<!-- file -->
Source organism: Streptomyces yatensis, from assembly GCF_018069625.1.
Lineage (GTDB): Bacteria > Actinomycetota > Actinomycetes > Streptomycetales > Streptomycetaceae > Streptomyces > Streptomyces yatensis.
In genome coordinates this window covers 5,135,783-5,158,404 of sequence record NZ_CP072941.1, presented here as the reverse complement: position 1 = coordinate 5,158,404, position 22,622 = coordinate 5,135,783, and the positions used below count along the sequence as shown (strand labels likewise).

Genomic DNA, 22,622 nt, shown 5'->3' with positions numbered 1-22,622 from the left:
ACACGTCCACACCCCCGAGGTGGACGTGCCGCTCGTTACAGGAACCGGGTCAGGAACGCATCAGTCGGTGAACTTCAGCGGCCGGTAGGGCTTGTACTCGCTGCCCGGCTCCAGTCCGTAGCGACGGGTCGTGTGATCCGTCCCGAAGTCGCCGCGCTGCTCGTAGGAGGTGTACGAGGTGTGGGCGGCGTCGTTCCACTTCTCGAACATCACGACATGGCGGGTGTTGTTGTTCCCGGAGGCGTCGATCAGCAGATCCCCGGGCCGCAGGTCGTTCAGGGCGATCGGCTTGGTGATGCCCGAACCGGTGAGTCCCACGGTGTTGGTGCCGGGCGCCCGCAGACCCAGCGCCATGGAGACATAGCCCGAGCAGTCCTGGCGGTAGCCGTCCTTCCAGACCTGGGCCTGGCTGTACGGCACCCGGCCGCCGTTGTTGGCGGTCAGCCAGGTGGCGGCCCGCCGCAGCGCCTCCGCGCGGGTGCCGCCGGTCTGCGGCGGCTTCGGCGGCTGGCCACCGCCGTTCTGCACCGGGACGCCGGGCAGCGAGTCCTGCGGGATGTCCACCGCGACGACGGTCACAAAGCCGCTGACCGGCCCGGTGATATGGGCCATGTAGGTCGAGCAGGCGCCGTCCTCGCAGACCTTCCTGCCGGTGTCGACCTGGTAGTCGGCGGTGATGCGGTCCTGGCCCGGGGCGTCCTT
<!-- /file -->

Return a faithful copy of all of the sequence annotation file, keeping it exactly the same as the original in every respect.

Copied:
Source organism: Streptomyces yatensis, from assembly GCF_018069625.1.
Lineage (GTDB): Bacteria > Actinomycetota > Actinomycetes > Streptomycetales > Streptomycetaceae > Streptomyces > Streptomyces yatensis.
In genome coordinates this window covers 5,135,783-5,158,404 of sequence record NZ_CP072941.1, presented here as the reverse complement: position 1 = coordinate 5,158,404, position 22,622 = coordinate 5,135,783, and the positions used below count along the sequence as shown (strand labels likewise).

Genomic DNA, 22,622 nt, shown 5'->3' with positions numbered 1-22,622 from the left:
ACACGTCCACACCCCCGAGGTGGACGTGCCGCTCGTTACAGGAACCGGGTCAGGAACGCATCAGTCGGTGAACTTCAGCGGCCGGTAGGGCTTGTACTCGCTGCCCGGCTCCAGTCCGTAGCGACGGGTCGTGTGATCCGTCCCGAAGTCGCCGCGCTGCTCGTAGGAGGTGTACGAGGTGTGGGCGGCGTCGTTCCACTTCTCGAACATCACGACATGGCGGGTGTTGTTGTTCCCGGAGGCGTCGATCAGCAGATCCCCGGGCCGCAGGTCGTTCAGGGCGATCGGCTTGGTGATGCCCGAACCGGTGAGTCCCACGGTGTTGGTGCCGGGCGCCCGCAGACCCAGCGCCATGGAGACATAGCCCGAGCAGTCCTGGCGGTAGCCGTCCTTCCAGACCTGGGCCTGGCTGTACGGCACCCGGCCGCCGTTGTTGGCGGTCAGCCAGGTGGCGGCCCGCCGCAGCGCCTCCGCGCGGGTGCCGCCGGTCTGCGGCGGCTTCGGCGGCTGGCCACCGCCGTTCTGCACCGGGACGCCGGGCAGCGAGTCCTGCGGGATGTCCACCGCGACGACGGTCACAAAGCCGCTGACCGGCCCGGTGATATGGGCCATGTAGGTCGAGCAGGCGCCGTCCTCGCAGACCTTCCTGCCGGTGTCGACCTGGTAGTCGGCGGTGATGCGGTCCTGGCCCGGGGCGTCCTT